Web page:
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A CurtainUp Review
Vanity Fair

" This is Vanity Fair; and it is not a moral place. Nor is it often a merry one, for all of its pageantry and NOISE."
— The Manager, who is this production's fourth wall breaking version of the narrator who often interrupts and comments on the action of William Makepeace Thackeray's plot heavy 'Vanity Fair: A Novel without a Hero. The book's title comes from John Bunyan's "Pilgrim's Progress" in which a town called Vanity, represents never ending fair representing man's sinful attachment to worldly things.
Vanity Fair
Kate Hamill and Eric Tucker have once again applied their wit and originality to bringing a classic novel from page to stage. As in Jane Austin's Sense and Sensibility, they keep us alert trying to keep up with the actors' inhabiting various characters with only minimal costumes to support gender switches, and just enough props to support the plot.

The Pearl Theater's home is ideally suited to Bedlam's mission of presenting their work in spaces that allow the audience to be right up close to the story being told. But even with an ideal space for Bedlam's style of classic adaptions and the Pearl's scenic designer Sandra Goldmark on board to support Erick Tucker's directorial vision, wrestling Thackeray's epic character and plot stuffed novel into a manageable stage work is a daunting undertaking. Even if she didn't succeed in streamlining it without losing the essential characters and thematic elements, Kate Hamill would deserve a big hand for tackling such a daunting enterprise.

Tolstoy's War and Peace, one of the two classic novels for which Vanity Fair is said to Be the progenitor is currently a Broadway musical hit musical entitled Natasha, Pierre and the Great Comet of 1812 . While adapter Dave Malloy limited himself to a 70-page excerpt, Ms. Hamill has taken on Thackeray's entire 10-year spanning narrative and the satiric asides to which the novel owes much of its durability. And she's streamlined it to fit the Bedlam style and retain its thematic impact and essential characters.

Since having the actors slip in and out of multiple roles is part of what makes Bedlam productions so special and enjoyable, even Zachary Fine, the delightful Stage Manager, is assigned two other important roles. However, while this makes Vanity Fair at the Pearl more fun than reading the Thackeray's Victorian style tome, this production will be richest for those who are familiar with the novel.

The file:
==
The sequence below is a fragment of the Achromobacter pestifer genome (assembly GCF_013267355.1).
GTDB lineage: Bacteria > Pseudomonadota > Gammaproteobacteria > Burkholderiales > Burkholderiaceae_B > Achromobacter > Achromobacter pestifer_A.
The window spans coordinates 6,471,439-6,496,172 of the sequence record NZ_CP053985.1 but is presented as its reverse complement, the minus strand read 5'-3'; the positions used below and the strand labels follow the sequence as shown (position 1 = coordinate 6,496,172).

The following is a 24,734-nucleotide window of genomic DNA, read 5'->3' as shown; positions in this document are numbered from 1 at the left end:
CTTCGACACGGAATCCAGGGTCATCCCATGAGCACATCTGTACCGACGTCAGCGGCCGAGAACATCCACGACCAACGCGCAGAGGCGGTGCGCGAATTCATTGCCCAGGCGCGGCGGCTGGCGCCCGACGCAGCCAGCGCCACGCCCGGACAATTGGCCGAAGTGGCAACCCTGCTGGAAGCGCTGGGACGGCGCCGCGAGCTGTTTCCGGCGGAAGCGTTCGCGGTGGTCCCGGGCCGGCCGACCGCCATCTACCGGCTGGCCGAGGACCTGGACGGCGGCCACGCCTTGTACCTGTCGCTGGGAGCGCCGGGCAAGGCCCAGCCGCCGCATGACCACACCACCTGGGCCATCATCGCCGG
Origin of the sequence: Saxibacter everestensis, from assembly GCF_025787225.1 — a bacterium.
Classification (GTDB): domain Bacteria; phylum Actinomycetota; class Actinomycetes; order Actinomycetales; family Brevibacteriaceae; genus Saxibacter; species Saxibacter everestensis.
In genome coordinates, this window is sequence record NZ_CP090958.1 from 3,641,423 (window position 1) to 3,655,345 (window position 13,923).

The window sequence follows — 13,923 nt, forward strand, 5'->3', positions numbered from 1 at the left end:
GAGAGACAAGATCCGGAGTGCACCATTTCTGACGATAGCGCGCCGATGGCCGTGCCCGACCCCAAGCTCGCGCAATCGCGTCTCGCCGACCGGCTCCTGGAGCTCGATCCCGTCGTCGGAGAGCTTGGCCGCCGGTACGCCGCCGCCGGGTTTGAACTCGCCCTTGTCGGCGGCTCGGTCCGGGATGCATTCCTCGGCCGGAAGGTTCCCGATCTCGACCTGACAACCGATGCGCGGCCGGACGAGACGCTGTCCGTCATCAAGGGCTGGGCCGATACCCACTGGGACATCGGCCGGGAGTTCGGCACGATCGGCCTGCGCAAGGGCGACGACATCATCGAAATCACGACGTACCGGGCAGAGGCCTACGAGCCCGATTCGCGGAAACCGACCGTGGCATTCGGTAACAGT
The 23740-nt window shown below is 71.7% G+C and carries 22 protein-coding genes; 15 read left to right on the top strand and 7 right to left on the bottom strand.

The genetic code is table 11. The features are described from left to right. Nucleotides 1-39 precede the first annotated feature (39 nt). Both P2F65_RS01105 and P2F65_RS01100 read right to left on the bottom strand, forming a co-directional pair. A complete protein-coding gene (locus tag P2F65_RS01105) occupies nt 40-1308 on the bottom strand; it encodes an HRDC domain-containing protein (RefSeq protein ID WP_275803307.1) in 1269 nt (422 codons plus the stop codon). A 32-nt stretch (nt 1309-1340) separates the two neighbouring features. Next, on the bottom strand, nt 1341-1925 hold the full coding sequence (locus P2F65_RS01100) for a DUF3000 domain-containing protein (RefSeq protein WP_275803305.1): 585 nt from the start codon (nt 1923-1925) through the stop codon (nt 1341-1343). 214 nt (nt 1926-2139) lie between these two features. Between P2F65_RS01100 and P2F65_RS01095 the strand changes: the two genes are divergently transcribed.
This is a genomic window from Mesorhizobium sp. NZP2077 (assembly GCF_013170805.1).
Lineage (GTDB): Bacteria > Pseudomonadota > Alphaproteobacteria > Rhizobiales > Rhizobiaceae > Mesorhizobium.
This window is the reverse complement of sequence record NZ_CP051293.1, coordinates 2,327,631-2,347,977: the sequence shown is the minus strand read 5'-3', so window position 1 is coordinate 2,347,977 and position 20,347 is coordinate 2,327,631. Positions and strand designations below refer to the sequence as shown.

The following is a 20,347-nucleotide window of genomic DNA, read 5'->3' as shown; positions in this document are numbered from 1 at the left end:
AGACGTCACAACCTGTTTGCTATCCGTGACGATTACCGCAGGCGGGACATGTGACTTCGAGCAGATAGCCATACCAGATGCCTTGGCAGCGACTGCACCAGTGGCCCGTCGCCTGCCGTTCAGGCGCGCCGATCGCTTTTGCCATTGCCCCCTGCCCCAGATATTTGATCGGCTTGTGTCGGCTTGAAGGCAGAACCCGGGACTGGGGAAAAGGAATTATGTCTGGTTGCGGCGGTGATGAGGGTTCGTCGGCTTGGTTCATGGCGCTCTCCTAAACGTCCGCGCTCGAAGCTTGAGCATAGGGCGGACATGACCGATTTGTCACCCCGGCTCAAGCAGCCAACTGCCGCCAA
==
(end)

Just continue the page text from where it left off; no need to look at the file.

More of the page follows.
Until those unfamiliar with the book can extend and enrich their stage viewing by reading one of the many free or almost free digital versions available, here's a quick rundown of the scenario:
The story begins as Amelia Sedley, born to a respected and wealthy family, and Becky Sharp, orphaned daughter of an artist and a mother who performed on the Paris stage, leave a boarding school where Becky was a charity student to live out their lives in the social climbing, money hungry world of Vanity Fair. Amelia is a goody-good type who cares more about love and goodness than the values of Vanity Fair; Becky, is the clever, charming little adventuress whose every action is driven in pursuit of being accepted by that society.

Like the main characters in War and Peace and Gone With the Wind, Becky an Amelia's stories span famous battles. Both marry shortly before the big battle after Napoleon's escape from Elba, and both their husbands are disinherited making their subsequent struggles to survive on little or no income integral to the plot development. Amelia, widowed by that war clings to her memories of an unworthy husband and does her best to do right by her bankrupt father and her beloved young son. Rebecca, also has a son but is an indifferent mother, instead focusing on using her cleverness and charm to live well with her not too bright but good at cards husband Rawdon Crawley (Tom O'Keefe, a Bedlam Theater member). Ultimately, Becky's profitable relationship with Lord Steyne (our manager, Zachary Fine) causes the heretofore supportive husband to revolt and leave her survive as best she can— which she does by reconnecting with her first attempt to nab a rich husband, Amelia's brother Jos (the excellent Brad Heberlee, another Pearl Company member). As a result of our anti-heroine's one good deed, there's a happier finale for Amelia and the play's other virtuous character William Dobbin (Ryan Quinn).